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Open class, barn wing to be demolished at fairground

After being declared unsafe last spring and spending nearly a year fenced off at the county fairgrounds, the historic open class building and the collapsed wing of the livestock building will be demolished by contractor American Relics of Wausau this month.

The county has no current plans to replace either building.

The county received an offer from American Relics, offering to pay the county $100 to take down the open class building, after which the company will sell the vintage lumber salvaged to any interested members of the public. As there isn't expected to be much worth salvaging from the collapsed wing of the livestock barn, the county will pay American Relics $6,500 to demolish the wing.

The county will provide dumpsters for shingles, glass, unwanted wood, and anything else that can't be sold.

Since the open class building currently houses the electrical service for the fairgrounds, it

will need to be disconnected and relocated.

The possibility of purchasing a small storage shed for the purpose of housing the electric service was discussed by the executive committee on Jan. 14, and a resolution to approve the costs will be presented to the county board of supervisors at their next meeting on Feb. 16. Costs are expected to total $28,985.

The main goal of this project is to ensure working electricity for the fairgrounds, while improving safety by removing the potentially dangerous structures so public events can be held on site in the future, according to county administrator Nick Trimner.

While the fairgrounds will be short one building and the space formerly afforded to livestock by the barn wing, Trimner said the other pole sheds on site can be utilized and should another pole shed be required, that can be considered in the future.

"We will now have a place where the fair can be held," he said. "This may be a better, cheaper alternative because maybe we can fix up the remaining barn for $100,000 instead of trying to build a new one for $600,000."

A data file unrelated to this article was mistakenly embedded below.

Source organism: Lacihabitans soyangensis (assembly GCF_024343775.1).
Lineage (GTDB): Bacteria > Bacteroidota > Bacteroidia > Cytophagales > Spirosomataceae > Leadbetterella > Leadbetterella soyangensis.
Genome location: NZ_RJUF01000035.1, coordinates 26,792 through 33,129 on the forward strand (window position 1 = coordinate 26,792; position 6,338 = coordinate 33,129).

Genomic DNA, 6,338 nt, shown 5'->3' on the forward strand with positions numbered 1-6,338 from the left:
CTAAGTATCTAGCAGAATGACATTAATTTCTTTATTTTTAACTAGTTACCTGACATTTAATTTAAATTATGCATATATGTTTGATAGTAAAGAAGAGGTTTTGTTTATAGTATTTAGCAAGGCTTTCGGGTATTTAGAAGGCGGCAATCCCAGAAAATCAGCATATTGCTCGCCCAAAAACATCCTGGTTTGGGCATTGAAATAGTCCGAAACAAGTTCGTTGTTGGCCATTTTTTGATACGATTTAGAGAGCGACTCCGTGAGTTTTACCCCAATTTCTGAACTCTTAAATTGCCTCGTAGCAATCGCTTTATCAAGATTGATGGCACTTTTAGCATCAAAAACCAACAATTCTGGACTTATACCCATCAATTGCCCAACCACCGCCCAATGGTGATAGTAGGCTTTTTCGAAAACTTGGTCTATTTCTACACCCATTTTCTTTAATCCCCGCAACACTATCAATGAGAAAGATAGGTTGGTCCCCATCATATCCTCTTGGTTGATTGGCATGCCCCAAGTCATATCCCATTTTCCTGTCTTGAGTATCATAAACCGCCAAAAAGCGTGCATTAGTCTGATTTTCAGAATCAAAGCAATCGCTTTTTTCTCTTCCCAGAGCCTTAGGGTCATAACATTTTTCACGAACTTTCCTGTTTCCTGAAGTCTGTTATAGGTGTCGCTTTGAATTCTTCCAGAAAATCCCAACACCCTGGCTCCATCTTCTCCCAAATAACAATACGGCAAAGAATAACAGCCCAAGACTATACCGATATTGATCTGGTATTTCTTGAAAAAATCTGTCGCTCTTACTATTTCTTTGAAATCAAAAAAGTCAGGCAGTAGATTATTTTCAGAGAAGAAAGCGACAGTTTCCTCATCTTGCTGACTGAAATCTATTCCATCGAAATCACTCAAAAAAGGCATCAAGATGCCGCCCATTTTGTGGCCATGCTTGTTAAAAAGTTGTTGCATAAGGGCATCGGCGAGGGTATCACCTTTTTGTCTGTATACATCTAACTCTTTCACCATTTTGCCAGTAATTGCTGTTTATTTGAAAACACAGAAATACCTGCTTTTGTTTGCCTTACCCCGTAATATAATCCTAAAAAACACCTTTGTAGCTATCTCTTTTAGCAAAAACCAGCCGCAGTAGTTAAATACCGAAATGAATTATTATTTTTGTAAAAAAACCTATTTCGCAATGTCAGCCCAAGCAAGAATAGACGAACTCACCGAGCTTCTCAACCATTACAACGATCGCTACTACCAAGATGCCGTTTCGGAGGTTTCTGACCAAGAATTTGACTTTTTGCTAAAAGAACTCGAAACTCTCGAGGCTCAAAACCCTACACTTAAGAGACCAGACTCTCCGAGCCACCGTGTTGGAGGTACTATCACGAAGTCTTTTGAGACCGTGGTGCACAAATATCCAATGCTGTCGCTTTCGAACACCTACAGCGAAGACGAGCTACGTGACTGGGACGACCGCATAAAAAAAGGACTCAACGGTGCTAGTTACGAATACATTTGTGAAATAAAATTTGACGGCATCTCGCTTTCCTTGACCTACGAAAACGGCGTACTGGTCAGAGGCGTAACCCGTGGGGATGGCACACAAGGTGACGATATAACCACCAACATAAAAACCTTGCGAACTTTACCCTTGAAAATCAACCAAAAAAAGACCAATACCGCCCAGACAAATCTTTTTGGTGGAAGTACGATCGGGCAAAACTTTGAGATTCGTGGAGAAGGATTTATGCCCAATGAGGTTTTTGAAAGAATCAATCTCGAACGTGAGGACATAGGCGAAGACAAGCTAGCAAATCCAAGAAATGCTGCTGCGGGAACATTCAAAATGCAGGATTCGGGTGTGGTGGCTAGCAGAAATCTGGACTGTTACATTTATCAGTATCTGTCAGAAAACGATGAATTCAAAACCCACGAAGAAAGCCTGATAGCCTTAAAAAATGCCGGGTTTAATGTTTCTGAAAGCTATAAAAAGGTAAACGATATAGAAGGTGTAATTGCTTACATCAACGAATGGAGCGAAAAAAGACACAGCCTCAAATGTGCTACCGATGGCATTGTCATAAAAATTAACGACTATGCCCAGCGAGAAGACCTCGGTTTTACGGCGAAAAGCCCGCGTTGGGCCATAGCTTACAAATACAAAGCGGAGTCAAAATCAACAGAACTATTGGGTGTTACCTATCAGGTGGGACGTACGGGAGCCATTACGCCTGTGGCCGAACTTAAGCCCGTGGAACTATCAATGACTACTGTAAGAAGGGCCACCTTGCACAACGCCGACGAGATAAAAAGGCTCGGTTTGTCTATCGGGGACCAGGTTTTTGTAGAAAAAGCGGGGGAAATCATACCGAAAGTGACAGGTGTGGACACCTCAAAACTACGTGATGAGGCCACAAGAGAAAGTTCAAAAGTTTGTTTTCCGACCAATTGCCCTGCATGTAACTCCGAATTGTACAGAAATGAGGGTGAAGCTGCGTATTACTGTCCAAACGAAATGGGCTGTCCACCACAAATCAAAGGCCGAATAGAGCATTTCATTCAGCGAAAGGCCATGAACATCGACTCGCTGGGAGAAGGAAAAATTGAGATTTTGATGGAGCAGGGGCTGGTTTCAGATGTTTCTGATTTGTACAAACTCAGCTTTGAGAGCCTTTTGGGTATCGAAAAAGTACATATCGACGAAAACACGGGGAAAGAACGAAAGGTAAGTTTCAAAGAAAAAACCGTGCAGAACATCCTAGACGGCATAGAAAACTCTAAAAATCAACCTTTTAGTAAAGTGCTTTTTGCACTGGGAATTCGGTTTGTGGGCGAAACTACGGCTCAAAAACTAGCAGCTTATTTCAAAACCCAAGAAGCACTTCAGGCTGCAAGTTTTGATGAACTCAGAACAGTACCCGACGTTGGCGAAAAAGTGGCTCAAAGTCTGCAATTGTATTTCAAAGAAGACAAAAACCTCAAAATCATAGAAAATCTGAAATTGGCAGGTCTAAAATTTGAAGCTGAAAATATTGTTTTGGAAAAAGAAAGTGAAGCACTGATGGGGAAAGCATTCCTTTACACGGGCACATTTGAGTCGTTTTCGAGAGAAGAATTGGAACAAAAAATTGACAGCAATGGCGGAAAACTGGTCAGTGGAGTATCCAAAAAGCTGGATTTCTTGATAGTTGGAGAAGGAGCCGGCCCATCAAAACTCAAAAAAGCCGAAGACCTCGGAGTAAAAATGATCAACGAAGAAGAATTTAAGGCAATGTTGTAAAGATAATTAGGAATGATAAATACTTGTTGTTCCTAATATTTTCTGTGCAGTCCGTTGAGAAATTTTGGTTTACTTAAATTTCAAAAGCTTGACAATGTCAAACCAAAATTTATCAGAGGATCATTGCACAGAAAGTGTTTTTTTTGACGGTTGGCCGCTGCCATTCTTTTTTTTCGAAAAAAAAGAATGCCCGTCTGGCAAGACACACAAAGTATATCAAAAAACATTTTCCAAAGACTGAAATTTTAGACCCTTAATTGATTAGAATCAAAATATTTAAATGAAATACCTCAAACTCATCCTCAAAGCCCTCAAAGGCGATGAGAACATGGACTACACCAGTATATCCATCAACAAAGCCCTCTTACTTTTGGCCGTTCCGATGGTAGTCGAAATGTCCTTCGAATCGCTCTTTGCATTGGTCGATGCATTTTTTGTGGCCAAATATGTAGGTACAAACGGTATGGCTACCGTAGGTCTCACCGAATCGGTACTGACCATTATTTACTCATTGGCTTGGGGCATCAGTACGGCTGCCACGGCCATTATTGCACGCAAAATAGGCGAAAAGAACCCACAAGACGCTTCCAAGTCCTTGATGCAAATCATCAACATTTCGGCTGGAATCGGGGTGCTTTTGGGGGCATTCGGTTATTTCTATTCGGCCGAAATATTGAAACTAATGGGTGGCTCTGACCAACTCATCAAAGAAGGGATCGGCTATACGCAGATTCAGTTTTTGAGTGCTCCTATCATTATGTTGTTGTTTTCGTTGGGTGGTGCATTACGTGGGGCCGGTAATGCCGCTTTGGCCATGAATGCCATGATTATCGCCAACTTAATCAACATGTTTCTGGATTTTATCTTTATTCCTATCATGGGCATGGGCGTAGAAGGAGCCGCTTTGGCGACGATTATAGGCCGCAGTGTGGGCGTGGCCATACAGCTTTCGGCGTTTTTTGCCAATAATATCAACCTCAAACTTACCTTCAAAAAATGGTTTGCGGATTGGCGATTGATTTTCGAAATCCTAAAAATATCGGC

From a historical perspective, this option will also allow for the majority of the remaining livestock barn to be restored rather than completely demolished and replaced with a modern structure, which Trimner said he believes people would like to see.

This option, having the buildings demolished and allowing the wood to be sold, will present a considerable cost savings to the county compared to earlier demolition estimates, with Trimner estimating a conservative savings of $40,000.

Discussions held by county officials earlier this year indicated the costs of restoring or replacing the historic buildings could range from $500,000 to $1.8 million.

After starting the deconstruction process, American Relics will have 60 days to complete the project.

Once the demolition has been completed, the county's insurance provider will need to examine the remaining two wings and rotunda of the barn to ensure it is safe for the public to utilize.


Northwoods Players take to the internet

Nearly a year after the word "COVID-19" became commonplace in the Northwoods, there are few things the pandemic hasn't affected and community theater is no exception.

The area's local thespian troupe, Northwoods Players, were in the midst of rehearsals for a musical production of Disney's "Freaky Friday" when the first Safer At Home order was issued and normal life came shuddering to an uneasy stop in March of 2020.

For months, the troupe of actors disbanded, isolated in their own homes, connecting only through online meetings.

As the summer and fall wound to a close with no end to the pandemic in sight, the group took inspiration from other performance groups finding an outlet for their creative imaginings on the virtual stage of the internet.

Armed with a script for a traditional on-stage performance that lent itself nicely to a virtual format, 16 Northwoods Players began meeting two or three nights a week via Zoom to rehearse their roles in their production of "Virtual Complaint Department and Lemonade."